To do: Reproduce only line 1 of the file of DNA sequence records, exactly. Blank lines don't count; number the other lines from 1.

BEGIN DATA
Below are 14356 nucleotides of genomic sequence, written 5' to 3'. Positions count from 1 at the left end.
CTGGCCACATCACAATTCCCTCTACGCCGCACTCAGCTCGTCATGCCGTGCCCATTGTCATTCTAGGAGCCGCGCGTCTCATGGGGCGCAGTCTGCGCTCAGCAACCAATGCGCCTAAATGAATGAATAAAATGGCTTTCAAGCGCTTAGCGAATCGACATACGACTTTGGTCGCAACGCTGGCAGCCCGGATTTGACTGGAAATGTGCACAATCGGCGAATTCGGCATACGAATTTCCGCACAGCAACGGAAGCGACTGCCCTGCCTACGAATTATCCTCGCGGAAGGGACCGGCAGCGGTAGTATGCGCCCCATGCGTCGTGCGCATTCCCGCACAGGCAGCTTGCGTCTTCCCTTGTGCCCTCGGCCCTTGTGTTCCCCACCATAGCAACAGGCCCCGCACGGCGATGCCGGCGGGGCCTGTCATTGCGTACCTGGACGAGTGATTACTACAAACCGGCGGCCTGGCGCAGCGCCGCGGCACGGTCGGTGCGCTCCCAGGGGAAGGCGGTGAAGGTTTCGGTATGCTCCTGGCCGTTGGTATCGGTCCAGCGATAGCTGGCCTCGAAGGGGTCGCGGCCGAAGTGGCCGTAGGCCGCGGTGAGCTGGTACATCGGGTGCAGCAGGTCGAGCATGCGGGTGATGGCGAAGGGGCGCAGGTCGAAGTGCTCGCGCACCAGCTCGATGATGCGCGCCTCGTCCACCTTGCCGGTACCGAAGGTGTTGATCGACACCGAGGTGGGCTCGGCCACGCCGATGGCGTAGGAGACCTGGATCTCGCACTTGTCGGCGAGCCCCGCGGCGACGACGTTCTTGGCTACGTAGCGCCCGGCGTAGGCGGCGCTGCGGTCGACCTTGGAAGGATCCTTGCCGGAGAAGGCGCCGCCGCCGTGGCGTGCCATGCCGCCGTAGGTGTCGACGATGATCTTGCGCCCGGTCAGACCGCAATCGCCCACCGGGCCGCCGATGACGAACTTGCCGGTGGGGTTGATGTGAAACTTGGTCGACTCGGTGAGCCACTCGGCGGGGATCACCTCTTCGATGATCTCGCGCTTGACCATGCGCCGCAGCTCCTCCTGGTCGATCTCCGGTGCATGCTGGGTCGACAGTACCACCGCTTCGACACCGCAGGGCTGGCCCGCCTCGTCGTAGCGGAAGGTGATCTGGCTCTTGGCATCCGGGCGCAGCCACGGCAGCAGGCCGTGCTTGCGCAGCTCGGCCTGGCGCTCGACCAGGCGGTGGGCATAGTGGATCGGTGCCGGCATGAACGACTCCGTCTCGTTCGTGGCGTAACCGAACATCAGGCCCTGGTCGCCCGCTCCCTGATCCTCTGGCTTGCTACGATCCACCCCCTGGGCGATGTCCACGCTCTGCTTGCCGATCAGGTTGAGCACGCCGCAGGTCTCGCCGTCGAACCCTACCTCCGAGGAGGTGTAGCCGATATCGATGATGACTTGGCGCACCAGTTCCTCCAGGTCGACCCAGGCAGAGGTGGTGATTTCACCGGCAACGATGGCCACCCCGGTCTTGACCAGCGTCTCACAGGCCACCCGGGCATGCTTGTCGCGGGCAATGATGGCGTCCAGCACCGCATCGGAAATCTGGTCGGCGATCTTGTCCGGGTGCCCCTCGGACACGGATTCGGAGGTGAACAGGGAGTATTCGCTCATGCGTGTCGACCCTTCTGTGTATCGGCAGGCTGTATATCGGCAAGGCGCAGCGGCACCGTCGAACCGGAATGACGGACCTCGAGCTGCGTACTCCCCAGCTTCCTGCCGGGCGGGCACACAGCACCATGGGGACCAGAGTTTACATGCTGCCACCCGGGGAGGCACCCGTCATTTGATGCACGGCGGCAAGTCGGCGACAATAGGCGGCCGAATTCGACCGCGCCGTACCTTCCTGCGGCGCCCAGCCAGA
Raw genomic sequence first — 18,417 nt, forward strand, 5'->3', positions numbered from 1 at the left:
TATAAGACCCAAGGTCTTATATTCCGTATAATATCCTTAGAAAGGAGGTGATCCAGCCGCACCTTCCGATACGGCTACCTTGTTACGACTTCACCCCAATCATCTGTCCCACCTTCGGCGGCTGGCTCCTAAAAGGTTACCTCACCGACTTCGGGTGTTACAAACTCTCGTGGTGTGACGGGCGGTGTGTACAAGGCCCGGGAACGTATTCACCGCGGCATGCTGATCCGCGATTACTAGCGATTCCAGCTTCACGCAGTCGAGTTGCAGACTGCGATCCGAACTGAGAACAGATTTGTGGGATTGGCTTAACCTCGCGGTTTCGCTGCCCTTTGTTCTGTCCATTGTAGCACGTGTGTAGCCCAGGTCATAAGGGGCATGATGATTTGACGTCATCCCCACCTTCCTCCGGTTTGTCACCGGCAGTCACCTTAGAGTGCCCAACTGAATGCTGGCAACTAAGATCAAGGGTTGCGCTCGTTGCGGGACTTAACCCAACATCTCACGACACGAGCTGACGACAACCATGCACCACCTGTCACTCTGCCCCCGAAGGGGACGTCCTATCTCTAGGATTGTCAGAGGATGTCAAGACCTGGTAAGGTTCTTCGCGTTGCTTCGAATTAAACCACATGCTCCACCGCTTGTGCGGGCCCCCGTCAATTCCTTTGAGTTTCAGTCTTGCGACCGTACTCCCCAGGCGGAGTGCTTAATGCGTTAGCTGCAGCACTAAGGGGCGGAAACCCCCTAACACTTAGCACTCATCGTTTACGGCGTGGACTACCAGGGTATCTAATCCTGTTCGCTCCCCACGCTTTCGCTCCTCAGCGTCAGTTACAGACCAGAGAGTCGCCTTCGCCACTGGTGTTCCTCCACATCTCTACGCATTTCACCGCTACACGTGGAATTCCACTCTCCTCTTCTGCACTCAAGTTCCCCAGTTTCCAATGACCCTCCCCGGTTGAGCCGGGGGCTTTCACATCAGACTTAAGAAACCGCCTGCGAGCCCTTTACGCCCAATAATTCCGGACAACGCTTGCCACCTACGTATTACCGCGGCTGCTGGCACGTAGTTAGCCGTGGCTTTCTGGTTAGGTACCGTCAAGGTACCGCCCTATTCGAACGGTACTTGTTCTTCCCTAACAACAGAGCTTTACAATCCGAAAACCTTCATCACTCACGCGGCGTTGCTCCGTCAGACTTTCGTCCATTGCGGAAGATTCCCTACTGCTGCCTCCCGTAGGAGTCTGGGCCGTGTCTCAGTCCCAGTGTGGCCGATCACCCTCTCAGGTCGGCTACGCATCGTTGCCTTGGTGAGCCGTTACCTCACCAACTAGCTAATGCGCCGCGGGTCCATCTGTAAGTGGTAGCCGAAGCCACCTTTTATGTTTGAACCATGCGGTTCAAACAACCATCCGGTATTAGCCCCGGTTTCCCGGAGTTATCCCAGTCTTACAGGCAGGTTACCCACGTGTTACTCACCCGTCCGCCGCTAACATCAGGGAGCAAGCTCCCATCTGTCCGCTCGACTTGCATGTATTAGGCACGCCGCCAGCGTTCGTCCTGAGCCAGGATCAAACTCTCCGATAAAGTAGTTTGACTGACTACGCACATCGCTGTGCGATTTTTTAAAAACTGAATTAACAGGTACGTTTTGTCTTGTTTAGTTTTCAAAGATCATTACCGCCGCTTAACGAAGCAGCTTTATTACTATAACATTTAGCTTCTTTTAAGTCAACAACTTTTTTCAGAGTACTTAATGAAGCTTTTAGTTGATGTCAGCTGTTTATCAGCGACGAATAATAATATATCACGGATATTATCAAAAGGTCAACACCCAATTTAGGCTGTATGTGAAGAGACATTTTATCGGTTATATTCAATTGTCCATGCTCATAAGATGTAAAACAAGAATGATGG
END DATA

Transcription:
Below are 14356 nucleotides of genomic sequence, written 5' to 3'. Positions count from 1 at the left end.